5th January 2022
Said differently, how do we design the metaverse to ensure the misinformation, radicalization and human safety crisis that we’re facing online today doesn’t become coded in even more visceral, near-physical experiences?
In hopes of gaining answers to what I think is one of the biggest challenges technologists need to address, The Female Quotient held a panel called The Metaverse, What The Heck Is It and Here Are The Women Leading It. While the panel didn’t land the ethical design of an internet that blends physical and digital (and it’s a topic far too complex for a 30 minute discussion), it did uncover three key principles of what I think the responsibly designed metaverse should include.
First, is empathy – which can only come from more proximity to folks who have been disproportionately harmed by online abuse and harassment. Nonny de la Pena, dubbed the “godmother” of VR, spoke about her research which found that men who identify as men but use feminine-presenting avatars are “shocked” when they are digitally harassed. With 76% of girls and women reporting being harassed online, this should be shocking to no-one but de la Pena pointed out the empathy that can happen when folks who don’t face these issues are forced to. She also created a virtual Guantanamo Bay in 2007, one of the first examples of immersive journalism, so her work centers on emerging media to create more human empathy. Designing empathy-driven experiences is a massive opportunity for brands, especially for ones who have a clearly defined purpose that can solve human problems. However, it poses a challenge to technologists to ensure they’re designing experiences that don’t compound further harm that the first two waves of the internet have.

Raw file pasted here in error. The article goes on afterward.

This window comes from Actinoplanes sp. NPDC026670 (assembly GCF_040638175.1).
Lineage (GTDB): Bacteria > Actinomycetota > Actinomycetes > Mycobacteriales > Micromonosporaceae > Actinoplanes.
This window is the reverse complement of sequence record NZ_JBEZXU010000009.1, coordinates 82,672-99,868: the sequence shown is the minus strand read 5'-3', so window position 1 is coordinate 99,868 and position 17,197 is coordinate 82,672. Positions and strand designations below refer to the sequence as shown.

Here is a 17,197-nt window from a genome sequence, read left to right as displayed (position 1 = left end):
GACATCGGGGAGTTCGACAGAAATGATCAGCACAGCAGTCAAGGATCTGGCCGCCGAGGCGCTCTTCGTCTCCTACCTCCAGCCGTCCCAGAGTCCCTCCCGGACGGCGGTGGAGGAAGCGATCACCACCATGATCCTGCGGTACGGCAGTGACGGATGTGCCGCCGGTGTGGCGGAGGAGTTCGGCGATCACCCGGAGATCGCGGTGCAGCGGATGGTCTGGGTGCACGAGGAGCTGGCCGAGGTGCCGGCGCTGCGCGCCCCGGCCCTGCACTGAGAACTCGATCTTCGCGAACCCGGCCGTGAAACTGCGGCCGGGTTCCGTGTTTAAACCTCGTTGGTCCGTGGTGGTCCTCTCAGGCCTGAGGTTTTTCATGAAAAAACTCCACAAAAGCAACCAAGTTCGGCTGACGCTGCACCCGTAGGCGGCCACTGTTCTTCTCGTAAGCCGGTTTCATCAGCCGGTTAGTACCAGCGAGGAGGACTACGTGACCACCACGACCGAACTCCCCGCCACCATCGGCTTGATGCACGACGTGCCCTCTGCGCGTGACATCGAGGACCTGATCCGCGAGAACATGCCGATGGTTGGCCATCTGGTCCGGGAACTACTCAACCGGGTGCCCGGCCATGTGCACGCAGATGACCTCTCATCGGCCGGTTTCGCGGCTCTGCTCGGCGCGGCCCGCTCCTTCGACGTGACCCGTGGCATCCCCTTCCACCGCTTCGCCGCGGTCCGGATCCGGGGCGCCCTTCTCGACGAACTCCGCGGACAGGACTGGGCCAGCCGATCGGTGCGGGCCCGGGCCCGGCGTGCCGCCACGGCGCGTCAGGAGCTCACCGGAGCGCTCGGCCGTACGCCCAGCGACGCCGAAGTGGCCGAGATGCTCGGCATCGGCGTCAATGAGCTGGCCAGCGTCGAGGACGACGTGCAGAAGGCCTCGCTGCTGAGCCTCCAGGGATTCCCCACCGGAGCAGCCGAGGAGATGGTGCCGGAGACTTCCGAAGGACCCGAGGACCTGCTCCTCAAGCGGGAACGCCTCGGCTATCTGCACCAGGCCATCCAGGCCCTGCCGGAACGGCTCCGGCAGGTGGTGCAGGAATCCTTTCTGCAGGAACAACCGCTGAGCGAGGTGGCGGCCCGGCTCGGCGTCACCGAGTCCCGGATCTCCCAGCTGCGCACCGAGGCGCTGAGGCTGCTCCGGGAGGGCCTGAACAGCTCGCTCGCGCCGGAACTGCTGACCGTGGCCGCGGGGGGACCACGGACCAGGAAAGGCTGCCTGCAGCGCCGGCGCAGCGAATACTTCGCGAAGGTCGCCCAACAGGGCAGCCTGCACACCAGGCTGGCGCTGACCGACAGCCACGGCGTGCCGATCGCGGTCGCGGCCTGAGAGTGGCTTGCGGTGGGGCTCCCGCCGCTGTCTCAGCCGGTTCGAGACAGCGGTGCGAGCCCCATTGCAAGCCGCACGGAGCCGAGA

Second, is inclusion. The panel highlighted the growth of intersectionally diverse women at the forefront of emerging technology, a slow, albeit steady, change from the early days of the internet where women have been systemically excluded from leadership roles. The responsibly designed metaverse must be created by people who reflect the diverse reality of our real world, not just cis-het, non-disabled (mostly) white men, who are the singular owners of the Platform Age today.
Finally, is creating safe forums for expression. The panelists briefly discussed how to manage safe identity expression in the metaverse, to which Irene-Marie Seelig – CEO of AmanXR – highlighted how their platform “defies the laws of physics” and helps people present in their own “aesthetic”. Imagine any brand that has an impact on self-expression, such as cosmetics, clothing or personal care brands, using the metaverse to enable people to safely express facets of their identity that could be marginalized in real life based on geographic or income barriers. For example, LGBTQ+ folks, in a responsibly designed metaverse, can express their queerness through aesthetic features digitally when the real world might not be accepting. Could the metaverse help defy typical oppressive structures and could brands be patrons of that liberation?
While the panel had brief highlights of designing for equality and equity, I was left craving more. The conversations around the metaverse are largely around the revolution to work, entertainment, and media – but the most exciting part of the metaverse could be the inclusivity it could bring - or, if designed irresponsibly, the exclusion it could harbor.
Written by Rachel Lowenstein, Global Managing Director, Inclusive Innovation